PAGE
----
Back in March, I was lucky enough to try TerreStar’s Genus phone at the Satellite 2010 conference. At that time it was clear that the phone needed further work to get it ready for commercial service, and recent filings from TerreStar indicate that the company is now working with HNS on an “ATT-QoS Workaround” to address some “APN Issues” (APN or Access Point Node relates to data services, which I did not try to use back in March).
UPDATE: I’m told by a technical expert in this area that the GMR1-3G protocol used by TerreStar treats all information as packet data, including voice (which has the highest QoS). Given that AT&T’s terrestrial network carries voice over GSM and does not normally provide an equivalent voice over packet data service at this point in time, it appears quite plausible that the workaround relates to an attempt to optimize voice performance rather than being an issue for TerreStar’s data services.
However, my concerns about the viability of the Genus phone relate much more to whether the orientation-sensitivity of the phone will actually be acceptable in real world usage conditions. To use the phone you need to know where the satellite is located (roughly southwest when you are on the East Coast) and have clear visibility in that direction. Though that was simple at the Satellite conference, where this direction was out over the Potomac river, it certainly won’t always be the case in rural areas, unless its a desert or a prairie. I still remember only too well the joke I was told by a Globalstar engineer ten years ago – that their system was designed for a “man out standing/outstanding in his field”. More to the point you also need to stand still and not turn around – very different to the situation with Iridium and Globalstar handsets, where the extending antenna goes above your head and allows you to “walk and talk”.
If orientation-sensitivity does prove to be a big problem for potential users, as I think it will, then TerreStar is faced with an unpalatable choice: design a phone with an extending antenna, which will work fine, but would have no mass market appeal, or sell a phone like the Genus, which could conceivably have wider appeal, but won’t provide acceptable performance in satellite mode. Fundamentally, I therefore don’t see any reason to change the opinion I expressed last year during the DBSD bankruptcy, that “the part of TerreStar’s business plan directed to a mass market service is very unlikely to succeed”.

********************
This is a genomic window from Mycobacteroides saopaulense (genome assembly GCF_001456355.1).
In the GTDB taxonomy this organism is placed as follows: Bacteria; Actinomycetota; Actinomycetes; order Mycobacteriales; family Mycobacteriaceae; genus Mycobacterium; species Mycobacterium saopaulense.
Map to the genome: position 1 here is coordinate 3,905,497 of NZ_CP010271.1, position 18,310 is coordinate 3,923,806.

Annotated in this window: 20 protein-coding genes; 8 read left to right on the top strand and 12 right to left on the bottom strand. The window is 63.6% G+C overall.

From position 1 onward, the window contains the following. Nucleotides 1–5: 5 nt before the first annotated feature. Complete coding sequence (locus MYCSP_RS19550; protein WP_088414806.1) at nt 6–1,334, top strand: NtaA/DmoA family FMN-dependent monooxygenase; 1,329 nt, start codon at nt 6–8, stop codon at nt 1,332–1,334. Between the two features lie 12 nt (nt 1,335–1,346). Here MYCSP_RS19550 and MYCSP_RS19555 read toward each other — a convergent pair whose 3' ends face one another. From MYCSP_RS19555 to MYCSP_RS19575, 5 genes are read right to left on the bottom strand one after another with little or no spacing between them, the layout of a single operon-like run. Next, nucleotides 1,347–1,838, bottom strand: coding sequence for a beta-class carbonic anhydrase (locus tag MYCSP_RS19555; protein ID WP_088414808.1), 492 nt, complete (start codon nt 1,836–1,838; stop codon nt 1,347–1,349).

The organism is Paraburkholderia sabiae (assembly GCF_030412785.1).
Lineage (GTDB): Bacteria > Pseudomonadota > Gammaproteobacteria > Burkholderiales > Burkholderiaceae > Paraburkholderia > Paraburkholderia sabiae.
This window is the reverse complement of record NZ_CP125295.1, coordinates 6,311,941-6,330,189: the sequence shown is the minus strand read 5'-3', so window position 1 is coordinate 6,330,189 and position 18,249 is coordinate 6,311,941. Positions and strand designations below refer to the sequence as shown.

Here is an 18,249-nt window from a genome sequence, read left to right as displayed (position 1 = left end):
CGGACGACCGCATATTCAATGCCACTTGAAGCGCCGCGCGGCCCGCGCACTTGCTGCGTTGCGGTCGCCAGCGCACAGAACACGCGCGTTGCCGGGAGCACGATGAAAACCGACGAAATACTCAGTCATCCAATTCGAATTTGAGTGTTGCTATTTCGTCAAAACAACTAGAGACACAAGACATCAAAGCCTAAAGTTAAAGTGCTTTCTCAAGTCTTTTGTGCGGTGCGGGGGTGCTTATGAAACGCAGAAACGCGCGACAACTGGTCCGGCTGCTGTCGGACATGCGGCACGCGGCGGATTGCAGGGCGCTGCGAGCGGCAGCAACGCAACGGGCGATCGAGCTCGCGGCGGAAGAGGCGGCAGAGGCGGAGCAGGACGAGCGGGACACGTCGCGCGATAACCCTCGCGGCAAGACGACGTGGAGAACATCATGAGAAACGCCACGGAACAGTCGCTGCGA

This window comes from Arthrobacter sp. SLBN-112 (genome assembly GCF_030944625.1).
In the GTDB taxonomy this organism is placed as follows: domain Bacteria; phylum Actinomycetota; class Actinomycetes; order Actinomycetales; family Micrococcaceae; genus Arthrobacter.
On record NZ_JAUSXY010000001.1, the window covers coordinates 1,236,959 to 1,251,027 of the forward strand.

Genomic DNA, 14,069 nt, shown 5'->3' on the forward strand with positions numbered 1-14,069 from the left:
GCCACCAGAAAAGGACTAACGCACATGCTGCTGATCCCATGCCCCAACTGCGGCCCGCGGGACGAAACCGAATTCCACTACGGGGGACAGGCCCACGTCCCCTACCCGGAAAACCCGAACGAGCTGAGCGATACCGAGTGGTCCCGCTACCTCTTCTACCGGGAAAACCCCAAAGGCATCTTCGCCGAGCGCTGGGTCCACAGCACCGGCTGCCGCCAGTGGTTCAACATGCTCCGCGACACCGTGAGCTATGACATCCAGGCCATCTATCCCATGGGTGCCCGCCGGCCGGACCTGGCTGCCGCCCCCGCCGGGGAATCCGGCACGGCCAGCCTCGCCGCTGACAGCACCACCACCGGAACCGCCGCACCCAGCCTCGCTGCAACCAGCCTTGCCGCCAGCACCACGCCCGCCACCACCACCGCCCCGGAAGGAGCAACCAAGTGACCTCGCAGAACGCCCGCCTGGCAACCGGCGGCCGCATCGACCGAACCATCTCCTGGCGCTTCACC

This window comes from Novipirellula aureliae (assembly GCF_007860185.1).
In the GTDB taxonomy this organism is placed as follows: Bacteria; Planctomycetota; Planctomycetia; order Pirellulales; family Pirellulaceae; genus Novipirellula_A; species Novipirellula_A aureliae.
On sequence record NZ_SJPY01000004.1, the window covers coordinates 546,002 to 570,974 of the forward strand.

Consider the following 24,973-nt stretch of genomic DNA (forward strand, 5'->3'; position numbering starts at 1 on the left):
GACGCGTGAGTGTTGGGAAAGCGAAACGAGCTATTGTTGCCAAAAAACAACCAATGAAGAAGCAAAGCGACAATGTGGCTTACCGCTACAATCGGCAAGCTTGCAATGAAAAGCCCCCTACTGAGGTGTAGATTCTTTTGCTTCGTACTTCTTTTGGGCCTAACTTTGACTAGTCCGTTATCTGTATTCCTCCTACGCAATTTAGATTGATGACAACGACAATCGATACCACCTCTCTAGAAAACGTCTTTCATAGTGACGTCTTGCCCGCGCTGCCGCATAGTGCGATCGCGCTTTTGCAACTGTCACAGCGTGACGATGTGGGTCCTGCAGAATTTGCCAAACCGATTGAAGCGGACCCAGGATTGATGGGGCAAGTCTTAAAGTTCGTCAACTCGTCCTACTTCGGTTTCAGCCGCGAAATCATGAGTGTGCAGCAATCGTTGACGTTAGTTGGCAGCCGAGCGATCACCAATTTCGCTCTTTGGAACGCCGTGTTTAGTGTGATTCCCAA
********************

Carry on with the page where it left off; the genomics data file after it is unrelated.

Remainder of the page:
However, there has been one important change in the environment for TerreStar over the last six months, because the FCC has now held out the possibility that 2GHz MSS spectrum holders will be able to participate in an incentive auction, which would potentially allow them to return their spectrum to the FCC for re-auction as terrestrial spectrum without any ATC restrictions. Given the difficulty in realizing value from a satellite roaming business plan, then unless Harbinger negotiates a lease agreement for TerreStar’s satellite spectrum, as part of its planned L-band ATC deployment, it seems likely that this would be the best exit TerreStar could hope for. However, given that the FCC would only give TerreStar a proportion of the proceeds from the auction, and it would probably take a couple of years before that auction even happened (during which period TerreStar will have to raise more money to keep its satellite in operation), it is hard to imagine that the proceeds could exceed the secured debt load that TerreStar has accrued to date. Even if TerreStar did enter some sort of lease agreement with Harbinger (some details of the draft term sheet for the Spectrum Pooling Agreement, which appears to contemplate a “potential purchase of the S-band Spectrum” as one option, but not a takeover of TerreStar itself, have also been publicly filed), then it seems implausible that this payment would exceed the value of SkyTerra’s lease agreement with Inmarsat, which calls for payments of $115M per year, and it could very well be much less. Unfortunately even $115M per year would be insufficient to pay the interest on TerreStar’s secured debt, when it becomes cash pay next year. Remember also that if TerreStar stays out of bankruptcy, it will at some point have to pay Sprint’s spectrum clearing expenses, which Sprint has claimed exceed $100M for each of TerreStar and DBSD.
At this point in time, the future for TerreStar therefore looks pretty uncertain. More importantly for the rest of the MSS market, it is far from clear whether the Genus phone will provide meaningful competition to other handheld MSS providers, and even whether AT&T will actually go ahead with any large scale commercial launch of the handset. I’m sure everyone will be watching with interest to see what news emerges over the next few weeks.